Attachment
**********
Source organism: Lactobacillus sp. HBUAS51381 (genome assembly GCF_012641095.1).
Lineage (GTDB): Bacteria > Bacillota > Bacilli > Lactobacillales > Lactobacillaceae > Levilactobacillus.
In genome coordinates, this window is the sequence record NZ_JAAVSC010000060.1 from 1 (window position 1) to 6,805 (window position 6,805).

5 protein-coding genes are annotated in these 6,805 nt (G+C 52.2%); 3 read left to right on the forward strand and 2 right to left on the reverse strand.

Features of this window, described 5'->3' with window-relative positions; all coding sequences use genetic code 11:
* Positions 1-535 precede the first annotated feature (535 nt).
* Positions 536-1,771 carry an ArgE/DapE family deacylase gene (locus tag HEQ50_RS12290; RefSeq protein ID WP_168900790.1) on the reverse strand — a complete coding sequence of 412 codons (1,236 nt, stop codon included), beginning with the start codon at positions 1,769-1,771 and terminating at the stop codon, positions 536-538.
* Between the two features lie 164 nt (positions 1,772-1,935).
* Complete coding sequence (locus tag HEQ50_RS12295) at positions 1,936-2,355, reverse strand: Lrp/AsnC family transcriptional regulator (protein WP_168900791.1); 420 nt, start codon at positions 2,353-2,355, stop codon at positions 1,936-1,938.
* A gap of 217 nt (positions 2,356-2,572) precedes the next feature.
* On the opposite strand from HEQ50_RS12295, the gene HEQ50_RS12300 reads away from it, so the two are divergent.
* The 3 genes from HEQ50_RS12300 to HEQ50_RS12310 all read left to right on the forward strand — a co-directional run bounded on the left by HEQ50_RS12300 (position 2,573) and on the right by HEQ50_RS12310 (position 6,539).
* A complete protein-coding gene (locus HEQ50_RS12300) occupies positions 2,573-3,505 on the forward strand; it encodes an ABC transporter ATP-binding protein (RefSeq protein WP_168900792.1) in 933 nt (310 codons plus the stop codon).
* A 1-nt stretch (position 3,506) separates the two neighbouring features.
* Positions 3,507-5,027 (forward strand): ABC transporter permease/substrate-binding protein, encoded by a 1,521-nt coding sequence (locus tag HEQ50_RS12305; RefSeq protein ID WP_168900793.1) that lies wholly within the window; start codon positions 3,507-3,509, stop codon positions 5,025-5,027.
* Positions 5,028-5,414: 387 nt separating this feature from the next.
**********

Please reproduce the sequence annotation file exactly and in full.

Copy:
Source organism: Lactobacillus sp. HBUAS51381 (genome assembly GCF_012641095.1).
Lineage (GTDB): Bacteria > Bacillota > Bacilli > Lactobacillales > Lactobacillaceae > Levilactobacillus.
In genome coordinates, this window is the sequence record NZ_JAAVSC010000060.1 from 1 (window position 1) to 6,805 (window position 6,805).

5 protein-coding genes are annotated in these 6,805 nt (G+C 52.2%); 3 read left to right on the forward strand and 2 right to left on the reverse strand.

Features of this window, described 5'->3' with window-relative positions; all coding sequences use genetic code 11:
* Positions 1-535 precede the first annotated feature (535 nt).
* Positions 536-1,771 carry an ArgE/DapE family deacylase gene (locus tag HEQ50_RS12290; RefSeq protein ID WP_168900790.1) on the reverse strand — a complete coding sequence of 412 codons (1,236 nt, stop codon included), beginning with the start codon at positions 1,769-1,771 and terminating at the stop codon, positions 536-538.
* Between the two features lie 164 nt (positions 1,772-1,935).
* Complete coding sequence (locus tag HEQ50_RS12295) at positions 1,936-2,355, reverse strand: Lrp/AsnC family transcriptional regulator (protein WP_168900791.1); 420 nt, start codon at positions 2,353-2,355, stop codon at positions 1,936-1,938.
* A gap of 217 nt (positions 2,356-2,572) precedes the next feature.
* On the opposite strand from HEQ50_RS12295, the gene HEQ50_RS12300 reads away from it, so the two are divergent.
* The 3 genes from HEQ50_RS12300 to HEQ50_RS12310 all read left to right on the forward strand — a co-directional run bounded on the left by HEQ50_RS12300 (position 2,573) and on the right by HEQ50_RS12310 (position 6,539).
* A complete protein-coding gene (locus HEQ50_RS12300) occupies positions 2,573-3,505 on the forward strand; it encodes an ABC transporter ATP-binding protein (RefSeq protein WP_168900792.1) in 933 nt (310 codons plus the stop codon).
* A 1-nt stretch (position 3,506) separates the two neighbouring features.
* Positions 3,507-5,027 (forward strand): ABC transporter permease/substrate-binding protein, encoded by a 1,521-nt coding sequence (locus tag HEQ50_RS12305; RefSeq protein ID WP_168900793.1) that lies wholly within the window; start codon positions 3,507-3,509, stop codon positions 5,025-5,027.
* Positions 5,028-5,414: 387 nt separating this feature from the next.